February 7, 2018 / 9:09 AM / 2 years ago

A faster pace of U.S. rate hikes could pressure Philippines on outflows

MANILA/HONG KONG (Reuters) - The Philippines has drawn kudos and inflows as one of Asia’s fastest growing economies, but some economic indicators raise a question of whether it could be a soft spot if U.S. interest rate hikes spur capital outflows from Asia this year.

A worker counts U.S. dollar bills inside a money changer in Metro Manila, Philippines February 7, 2018. REUTERS/Romeo Ranoco

The last episode of major outflows, triggered by the U.S. Federal Reserve’s 2013 announcement that it would reduce monetary stimulus - an event dubbed the “taper tantrum” - saw markets zeroing in on India and Indonesia because of their external imbalances then.

While these imbalances still exist, they are much narrower and the central banks of the two countries have accumulated foreign exchange reserves. That should make them better able to cope with an episode of global outflows than in 2013-14, when both temporarily raised interest rates to keep investors interested.

But in some ways, the Philippines - which reported 6.7 percent economic growth for 2017 - may seem more vulnerable to outflows than five years ago.

It hasn’t been accumulating reserves since 2012 and President Rodrigo Duterte’s ambition to upgrade the country’s outdated infrastructure has depleted its other main line of defense, the current account surplus.

“The vulnerability for Philippines is that the current account positioning is deteriorating,” said Sanjay Mathur, chief economist for Southeast Asia and India at ANZ.

The central bank projects there was a current account deficit last year - the first since 2002 - of $100 million, and it forecasts one of $700 million this year.


Governor Nestor Espenilla of the central bank has repeatedly sought to allay concerns about the deficit, attributing it to rapid economic growth backed by rising investments

Rajiv Biswas, Asia Pacific chief economist for IHS Markit, isn’t worried by gaps in the current account, saying “it’s not a chronic problem, it’s still a relatively moderate deficit.”

The account is backstopped by large foreign worker remittances. In the first 11 months of 2017, these were $25.3 billion, up 4.0 percent from a year earlier. Also up in 2017 was foreign direct investment; January-October saw $7.86 billion versus $6.52 billion one year earlier.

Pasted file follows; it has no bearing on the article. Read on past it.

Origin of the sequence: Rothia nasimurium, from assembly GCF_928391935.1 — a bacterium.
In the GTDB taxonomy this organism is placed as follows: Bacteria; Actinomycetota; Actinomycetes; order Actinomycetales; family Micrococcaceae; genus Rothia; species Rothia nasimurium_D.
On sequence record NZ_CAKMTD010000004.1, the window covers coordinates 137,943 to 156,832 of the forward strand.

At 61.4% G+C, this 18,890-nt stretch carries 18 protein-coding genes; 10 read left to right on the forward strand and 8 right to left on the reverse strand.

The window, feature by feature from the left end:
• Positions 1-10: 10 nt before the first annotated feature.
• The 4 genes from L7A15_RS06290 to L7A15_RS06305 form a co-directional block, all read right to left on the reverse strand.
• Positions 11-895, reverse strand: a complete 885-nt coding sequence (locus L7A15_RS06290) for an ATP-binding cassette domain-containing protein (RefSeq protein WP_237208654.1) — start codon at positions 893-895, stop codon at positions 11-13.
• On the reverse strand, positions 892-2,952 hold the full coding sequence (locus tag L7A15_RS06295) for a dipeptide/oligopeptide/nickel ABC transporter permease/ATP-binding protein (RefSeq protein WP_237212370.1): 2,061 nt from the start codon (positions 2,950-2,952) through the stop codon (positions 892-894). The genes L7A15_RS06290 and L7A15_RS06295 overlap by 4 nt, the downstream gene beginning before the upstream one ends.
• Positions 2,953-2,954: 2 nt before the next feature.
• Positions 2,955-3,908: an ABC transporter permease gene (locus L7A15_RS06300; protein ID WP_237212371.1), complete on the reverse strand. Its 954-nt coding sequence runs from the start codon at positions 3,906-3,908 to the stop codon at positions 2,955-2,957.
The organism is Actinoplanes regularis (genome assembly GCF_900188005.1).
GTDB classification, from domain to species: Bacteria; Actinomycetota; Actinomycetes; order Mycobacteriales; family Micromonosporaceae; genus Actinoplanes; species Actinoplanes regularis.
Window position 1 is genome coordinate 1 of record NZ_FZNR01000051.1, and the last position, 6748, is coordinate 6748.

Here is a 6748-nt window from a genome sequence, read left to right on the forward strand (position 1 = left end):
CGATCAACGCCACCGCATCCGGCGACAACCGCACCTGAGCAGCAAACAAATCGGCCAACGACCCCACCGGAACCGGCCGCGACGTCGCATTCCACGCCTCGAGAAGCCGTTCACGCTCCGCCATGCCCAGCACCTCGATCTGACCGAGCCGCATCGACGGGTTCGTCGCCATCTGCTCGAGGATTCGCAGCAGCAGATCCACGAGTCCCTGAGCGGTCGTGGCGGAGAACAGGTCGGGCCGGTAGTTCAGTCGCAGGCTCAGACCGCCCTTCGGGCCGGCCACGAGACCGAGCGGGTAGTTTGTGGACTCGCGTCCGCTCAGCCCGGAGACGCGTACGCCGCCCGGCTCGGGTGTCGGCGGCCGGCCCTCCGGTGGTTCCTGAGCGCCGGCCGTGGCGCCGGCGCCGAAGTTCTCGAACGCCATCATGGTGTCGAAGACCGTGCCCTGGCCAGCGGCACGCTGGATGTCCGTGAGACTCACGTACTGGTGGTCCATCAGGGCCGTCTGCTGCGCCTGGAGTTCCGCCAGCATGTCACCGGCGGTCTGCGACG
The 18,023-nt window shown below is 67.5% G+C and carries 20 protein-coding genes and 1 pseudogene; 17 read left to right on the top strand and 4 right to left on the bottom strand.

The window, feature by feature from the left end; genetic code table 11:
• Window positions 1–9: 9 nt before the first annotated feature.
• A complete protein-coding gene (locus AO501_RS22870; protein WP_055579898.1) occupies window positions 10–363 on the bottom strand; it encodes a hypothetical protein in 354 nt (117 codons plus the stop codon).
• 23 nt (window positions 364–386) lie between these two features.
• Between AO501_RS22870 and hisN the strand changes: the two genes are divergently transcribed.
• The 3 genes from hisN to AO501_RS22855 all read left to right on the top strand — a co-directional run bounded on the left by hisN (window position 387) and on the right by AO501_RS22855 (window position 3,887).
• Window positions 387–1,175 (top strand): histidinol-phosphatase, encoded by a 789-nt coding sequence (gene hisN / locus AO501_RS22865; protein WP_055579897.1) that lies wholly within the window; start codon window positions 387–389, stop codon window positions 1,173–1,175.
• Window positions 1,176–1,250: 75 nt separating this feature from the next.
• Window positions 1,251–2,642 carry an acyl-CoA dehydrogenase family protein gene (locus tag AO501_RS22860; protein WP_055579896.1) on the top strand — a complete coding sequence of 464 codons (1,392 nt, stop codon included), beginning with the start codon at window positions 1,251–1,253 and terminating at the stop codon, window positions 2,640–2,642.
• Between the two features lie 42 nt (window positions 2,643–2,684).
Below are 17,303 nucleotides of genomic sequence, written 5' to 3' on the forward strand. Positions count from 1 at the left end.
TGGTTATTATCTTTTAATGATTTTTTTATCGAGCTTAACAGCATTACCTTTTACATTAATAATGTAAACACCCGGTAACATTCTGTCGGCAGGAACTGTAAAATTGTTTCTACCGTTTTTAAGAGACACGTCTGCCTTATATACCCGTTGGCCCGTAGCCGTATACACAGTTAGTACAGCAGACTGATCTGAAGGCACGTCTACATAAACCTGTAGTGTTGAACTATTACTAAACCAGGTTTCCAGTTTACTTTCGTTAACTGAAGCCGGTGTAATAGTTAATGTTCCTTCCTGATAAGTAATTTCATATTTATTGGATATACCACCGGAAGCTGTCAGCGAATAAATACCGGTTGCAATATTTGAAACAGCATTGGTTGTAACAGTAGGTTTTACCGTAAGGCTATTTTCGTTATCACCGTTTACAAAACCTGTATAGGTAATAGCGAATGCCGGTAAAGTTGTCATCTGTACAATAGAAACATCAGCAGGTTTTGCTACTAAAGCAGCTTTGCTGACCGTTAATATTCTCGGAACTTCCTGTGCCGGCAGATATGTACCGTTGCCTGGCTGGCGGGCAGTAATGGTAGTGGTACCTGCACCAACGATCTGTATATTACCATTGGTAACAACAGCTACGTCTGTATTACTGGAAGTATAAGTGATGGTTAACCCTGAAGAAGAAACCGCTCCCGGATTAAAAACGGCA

Philippine foreign-exchange reserves, unlike those of Indonesia and India, haven’t been rising. At the end of December, they were $81.57 billion, compared with $83.83 billion five years earlier.

Between Jan. 29 and the Feb. 6 Asia stock sell-off, Philippine shares fell 7.7 percent peak-to-trough, as much as India’s but twice as much as Indonesian and Malaysian stocks.

The peso has been the weakest Asian currency against the dollar so far this year, shedding nearly 2.5 percent.

Espenilla, the central bank governor, has said the Philippines was “very far from any foreign exchange crisis” and the currency is supported by healthy economic fundamentals.

Inflation is another number drawing attention, after hitting 4.0 percent - its highest since October 2014 - in January.

A worker counts U.S. dollar bills inside a money changer in Metro Manila, Philippines February 7, 2018. REUTERS/Romeo Ranoco

Only three out of 12 analysts in a Reuters Poll think the Philippines will raise its key rate on Thursday, but the central bank is seen edging closer to a its first hike since 2014.

If the Fed steps up its pace of U.S. rate hikes, the Philippines and other emerging Asian economies will need to raise theirs to fend off capital outflows, economists say.

Biswas of IHS Markit says the Philippines is “somewhat more vulnerable to capital outflows now but India and Indonesia are still top of the list.”

Reporting by Marius Zaharia and Karen Lema; Editing by Richard Borsuk

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